Atiku/Buhari: ‘PEPT inquiry coloured with technical rules’

Judiciary watchdog, Access to Justice, says the judgment of the Presidential Election Petitions Tribunal in the case of Alhaji Atiku Abubakar versus President Muhammadu Buhari has exposed the need for the court to have a shift in its approach to election petitions.

The group said it was concerned that the inquiry conducted by the tribunal to arrive at its September 11, 2019 judgment in the Atiku and Buhari’s case “was significantly coloured by the application of technical rules of evidence.”

It expressed regret that the court concentrated on the application of technical rules of evidence rather than interrogate the transparency and integrity of the presidential election.

In a statement by its convener, Mr Joseph Otteh, A2J said by dwelling on technical rules of evidence, the tribunal neglected to hold the Independent National Electoral Commission to account for its actions and inaction in the last general elections.

The group, however, said Nigeria’s electoral jurisprudence, rather than the Presidential Election Petitions Tribunal, was to blame for the situation.

It said, “The Nigeria’s electoral jurisprudence places too heavy an emphasis on the adversarial technique and its technicalities even in electoral decision-making.

“This is not a good framework for exercising the court’s role in safeguarding Nigeria’s fragile democracy and needs to change.

“When an electoral court insists on ‘proof beyond reasonable doubt’ – which is a standard applicable to the adjudication of criminal cases – in order to prove that voter figures were tempered with, the court raises the bar for reaching the truth about the integrity of the elections conducted and the fairness of its process and outcome and makes it harder to ascertain whether announced results were derived from actual votes cast in an election.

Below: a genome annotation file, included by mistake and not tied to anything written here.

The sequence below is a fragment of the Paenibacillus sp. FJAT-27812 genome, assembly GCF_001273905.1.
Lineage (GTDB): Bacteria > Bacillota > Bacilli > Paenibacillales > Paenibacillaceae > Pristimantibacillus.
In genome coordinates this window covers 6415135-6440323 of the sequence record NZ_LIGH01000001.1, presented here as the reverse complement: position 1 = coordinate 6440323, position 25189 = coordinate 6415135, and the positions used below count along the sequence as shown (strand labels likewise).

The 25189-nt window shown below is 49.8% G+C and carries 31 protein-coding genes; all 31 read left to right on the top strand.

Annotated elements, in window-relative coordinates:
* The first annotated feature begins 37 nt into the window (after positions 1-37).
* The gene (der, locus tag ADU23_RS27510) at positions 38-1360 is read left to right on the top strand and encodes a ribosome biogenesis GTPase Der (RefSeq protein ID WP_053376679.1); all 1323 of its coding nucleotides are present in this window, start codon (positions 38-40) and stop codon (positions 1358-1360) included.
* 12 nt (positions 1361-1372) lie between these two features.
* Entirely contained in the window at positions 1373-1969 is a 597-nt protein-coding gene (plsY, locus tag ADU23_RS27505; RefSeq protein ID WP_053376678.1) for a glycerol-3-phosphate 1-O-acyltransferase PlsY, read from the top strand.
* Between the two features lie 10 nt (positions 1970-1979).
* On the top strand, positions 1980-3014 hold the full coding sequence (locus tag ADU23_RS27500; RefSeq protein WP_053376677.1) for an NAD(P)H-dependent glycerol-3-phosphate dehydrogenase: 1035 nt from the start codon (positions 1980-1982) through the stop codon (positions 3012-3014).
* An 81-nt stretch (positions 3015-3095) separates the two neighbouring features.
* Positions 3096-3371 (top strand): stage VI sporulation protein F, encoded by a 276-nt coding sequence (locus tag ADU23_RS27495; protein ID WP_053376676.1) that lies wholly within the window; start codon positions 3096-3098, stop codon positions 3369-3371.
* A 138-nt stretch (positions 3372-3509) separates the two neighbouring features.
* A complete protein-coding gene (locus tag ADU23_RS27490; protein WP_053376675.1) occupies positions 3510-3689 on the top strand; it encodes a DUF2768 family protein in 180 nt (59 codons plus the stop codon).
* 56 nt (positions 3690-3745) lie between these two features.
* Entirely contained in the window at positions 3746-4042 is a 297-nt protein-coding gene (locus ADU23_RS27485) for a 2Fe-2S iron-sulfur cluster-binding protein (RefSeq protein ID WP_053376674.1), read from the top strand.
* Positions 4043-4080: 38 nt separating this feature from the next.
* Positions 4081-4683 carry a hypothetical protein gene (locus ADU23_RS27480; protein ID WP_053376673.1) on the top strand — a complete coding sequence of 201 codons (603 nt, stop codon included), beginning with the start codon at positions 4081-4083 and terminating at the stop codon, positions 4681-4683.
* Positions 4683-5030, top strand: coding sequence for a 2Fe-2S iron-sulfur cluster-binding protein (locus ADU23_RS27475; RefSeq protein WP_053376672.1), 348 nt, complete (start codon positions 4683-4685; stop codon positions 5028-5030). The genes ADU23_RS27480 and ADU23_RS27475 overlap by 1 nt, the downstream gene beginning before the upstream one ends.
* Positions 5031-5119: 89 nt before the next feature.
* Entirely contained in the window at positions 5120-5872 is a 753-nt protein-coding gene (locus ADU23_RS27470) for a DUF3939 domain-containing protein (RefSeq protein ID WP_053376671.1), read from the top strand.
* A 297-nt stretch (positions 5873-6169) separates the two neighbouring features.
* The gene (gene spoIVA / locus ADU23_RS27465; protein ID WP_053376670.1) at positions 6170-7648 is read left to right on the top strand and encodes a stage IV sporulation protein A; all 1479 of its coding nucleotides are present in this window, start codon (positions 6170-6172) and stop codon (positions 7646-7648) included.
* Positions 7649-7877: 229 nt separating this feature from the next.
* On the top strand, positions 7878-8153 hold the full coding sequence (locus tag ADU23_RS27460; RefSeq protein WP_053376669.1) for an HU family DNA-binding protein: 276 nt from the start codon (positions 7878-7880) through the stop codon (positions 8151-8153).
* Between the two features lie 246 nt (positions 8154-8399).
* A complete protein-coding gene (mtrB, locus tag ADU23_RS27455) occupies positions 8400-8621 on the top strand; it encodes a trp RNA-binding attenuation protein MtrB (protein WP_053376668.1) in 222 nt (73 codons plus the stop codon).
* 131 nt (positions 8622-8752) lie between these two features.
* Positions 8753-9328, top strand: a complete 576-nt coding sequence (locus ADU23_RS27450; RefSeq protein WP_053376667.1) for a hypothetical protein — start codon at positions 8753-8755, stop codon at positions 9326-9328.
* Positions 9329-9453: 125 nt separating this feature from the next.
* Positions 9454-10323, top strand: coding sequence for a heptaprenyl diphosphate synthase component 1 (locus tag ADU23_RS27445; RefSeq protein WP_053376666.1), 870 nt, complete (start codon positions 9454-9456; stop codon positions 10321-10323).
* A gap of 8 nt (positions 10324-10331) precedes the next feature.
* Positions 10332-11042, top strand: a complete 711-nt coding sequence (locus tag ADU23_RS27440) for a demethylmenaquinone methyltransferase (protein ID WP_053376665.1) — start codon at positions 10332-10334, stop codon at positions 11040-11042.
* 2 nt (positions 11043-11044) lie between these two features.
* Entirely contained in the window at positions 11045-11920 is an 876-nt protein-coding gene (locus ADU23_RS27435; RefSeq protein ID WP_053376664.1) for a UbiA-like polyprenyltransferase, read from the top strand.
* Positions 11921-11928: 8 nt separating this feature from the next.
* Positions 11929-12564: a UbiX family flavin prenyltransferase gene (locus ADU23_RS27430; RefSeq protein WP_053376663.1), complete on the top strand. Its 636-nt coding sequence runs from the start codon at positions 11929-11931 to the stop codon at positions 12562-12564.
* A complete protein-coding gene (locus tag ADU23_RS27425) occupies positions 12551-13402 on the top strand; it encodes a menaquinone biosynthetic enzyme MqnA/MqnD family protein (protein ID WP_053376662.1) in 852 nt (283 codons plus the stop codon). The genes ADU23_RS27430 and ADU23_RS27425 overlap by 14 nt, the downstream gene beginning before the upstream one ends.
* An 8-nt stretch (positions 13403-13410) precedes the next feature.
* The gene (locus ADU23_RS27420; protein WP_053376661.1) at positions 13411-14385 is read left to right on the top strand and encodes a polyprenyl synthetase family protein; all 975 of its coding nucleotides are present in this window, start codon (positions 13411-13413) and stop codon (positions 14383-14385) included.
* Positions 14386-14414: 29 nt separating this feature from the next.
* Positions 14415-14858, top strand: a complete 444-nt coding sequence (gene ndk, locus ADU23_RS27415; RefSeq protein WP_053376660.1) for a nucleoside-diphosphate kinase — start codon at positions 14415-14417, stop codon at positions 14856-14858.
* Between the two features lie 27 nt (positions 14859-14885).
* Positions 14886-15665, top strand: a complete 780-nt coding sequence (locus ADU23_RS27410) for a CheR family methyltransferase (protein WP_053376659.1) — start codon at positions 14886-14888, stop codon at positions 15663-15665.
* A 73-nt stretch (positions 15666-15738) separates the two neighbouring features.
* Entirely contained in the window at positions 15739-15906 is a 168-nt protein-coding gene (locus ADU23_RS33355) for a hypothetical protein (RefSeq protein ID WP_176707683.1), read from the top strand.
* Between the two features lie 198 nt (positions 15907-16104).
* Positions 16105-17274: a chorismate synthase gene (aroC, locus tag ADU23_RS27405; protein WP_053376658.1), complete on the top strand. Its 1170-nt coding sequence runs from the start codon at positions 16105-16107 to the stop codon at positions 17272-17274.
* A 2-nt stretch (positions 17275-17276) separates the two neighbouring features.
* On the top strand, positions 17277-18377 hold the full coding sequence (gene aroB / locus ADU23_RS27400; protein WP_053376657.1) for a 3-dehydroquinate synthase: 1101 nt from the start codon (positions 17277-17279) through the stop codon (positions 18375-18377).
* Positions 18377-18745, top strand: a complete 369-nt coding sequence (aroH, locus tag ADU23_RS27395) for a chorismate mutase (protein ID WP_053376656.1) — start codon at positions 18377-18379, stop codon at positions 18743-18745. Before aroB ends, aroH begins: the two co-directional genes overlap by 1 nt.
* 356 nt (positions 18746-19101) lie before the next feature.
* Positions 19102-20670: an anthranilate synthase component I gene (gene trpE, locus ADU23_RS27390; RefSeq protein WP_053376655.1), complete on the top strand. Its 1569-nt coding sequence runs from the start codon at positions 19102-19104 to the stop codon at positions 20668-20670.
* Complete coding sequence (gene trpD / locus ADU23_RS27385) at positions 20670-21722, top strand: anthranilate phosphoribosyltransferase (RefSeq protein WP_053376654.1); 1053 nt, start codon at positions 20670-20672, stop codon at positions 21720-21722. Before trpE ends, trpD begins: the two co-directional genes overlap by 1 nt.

“In civil cases, the thresholds are not that high, and the courts accept the principle of the ‘preponderance of evidence’. In electoral cases, there is a compelling need for making this burden even lighter, not heavier. The court’s approach, therefore, ultimately inclines towards suppressing the truth and keeping it buried under the rubric of the high thresholds it has set. This makes it harder for electoral courts to play their watchdog roles of restoring and reinforcing the choices made by the electorate. In the end legalism defeats justice, while ‘democracy’ and the electorate are the ultimate losers.”

While clarifying that its concern was not out of partisanship, A2J said the verdict of the PEPT in the Atiku v Buhari case had demonstrated that “our courts’ philosophy of electoral adjudication needs to be reconceptualised and reconstructed to realign it better to the need to both protect Nigeria’s fledgling democracy and the electoral process as well help it hold electoral bodies accountable for delivering free, fair and transparent elections.”